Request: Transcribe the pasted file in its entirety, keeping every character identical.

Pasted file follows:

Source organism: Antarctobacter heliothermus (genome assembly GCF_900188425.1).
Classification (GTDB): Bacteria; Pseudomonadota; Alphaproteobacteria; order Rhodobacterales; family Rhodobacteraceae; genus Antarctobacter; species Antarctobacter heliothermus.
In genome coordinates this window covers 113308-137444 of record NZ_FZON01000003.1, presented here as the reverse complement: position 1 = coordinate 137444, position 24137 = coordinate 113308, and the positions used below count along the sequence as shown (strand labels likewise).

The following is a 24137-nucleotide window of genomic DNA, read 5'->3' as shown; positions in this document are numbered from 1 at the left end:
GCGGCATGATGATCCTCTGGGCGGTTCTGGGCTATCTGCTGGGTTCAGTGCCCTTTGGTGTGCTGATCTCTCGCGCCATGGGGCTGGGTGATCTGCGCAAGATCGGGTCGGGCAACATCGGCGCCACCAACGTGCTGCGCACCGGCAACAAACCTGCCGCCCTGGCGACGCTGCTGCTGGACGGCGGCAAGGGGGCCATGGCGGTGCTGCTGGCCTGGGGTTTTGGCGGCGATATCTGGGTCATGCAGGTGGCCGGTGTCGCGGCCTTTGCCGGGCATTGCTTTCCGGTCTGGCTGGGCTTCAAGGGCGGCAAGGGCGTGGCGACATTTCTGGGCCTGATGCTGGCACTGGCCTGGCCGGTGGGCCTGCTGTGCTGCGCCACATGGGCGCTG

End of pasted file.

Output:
Source organism: Antarctobacter heliothermus (genome assembly GCF_900188425.1).
Classification (GTDB): Bacteria; Pseudomonadota; Alphaproteobacteria; order Rhodobacterales; family Rhodobacteraceae; genus Antarctobacter; species Antarctobacter heliothermus.
In genome coordinates this window covers 113308-137444 of record NZ_FZON01000003.1, presented here as the reverse complement: position 1 = coordinate 137444, position 24137 = coordinate 113308, and the positions used below count along the sequence as shown (strand labels likewise).

The following is a 24137-nucleotide window of genomic DNA, read 5'->3' as shown; positions in this document are numbered from 1 at the left end:
GCGGCATGATGATCCTCTGGGCGGTTCTGGGCTATCTGCTGGGTTCAGTGCCCTTTGGTGTGCTGATCTCTCGCGCCATGGGGCTGGGTGATCTGCGCAAGATCGGGTCGGGCAACATCGGCGCCACCAACGTGCTGCGCACCGGCAACAAACCTGCCGCCCTGGCGACGCTGCTGCTGGACGGCGGCAAGGGGGCCATGGCGGTGCTGCTGGCCTGGGGTTTTGGCGGCGATATCTGGGTCATGCAGGTGGCCGGTGTCGCGGCCTTTGCCGGGCATTGCTTTCCGGTCTGGCTGGGCTTCAAGGGCGGCAAGGGCGTGGCGACATTTCTGGGCCTGATGCTGGCACTGGCCTGGCCGGTGGGCCTGCTGTGCTGCGCCACATGGGCGCTG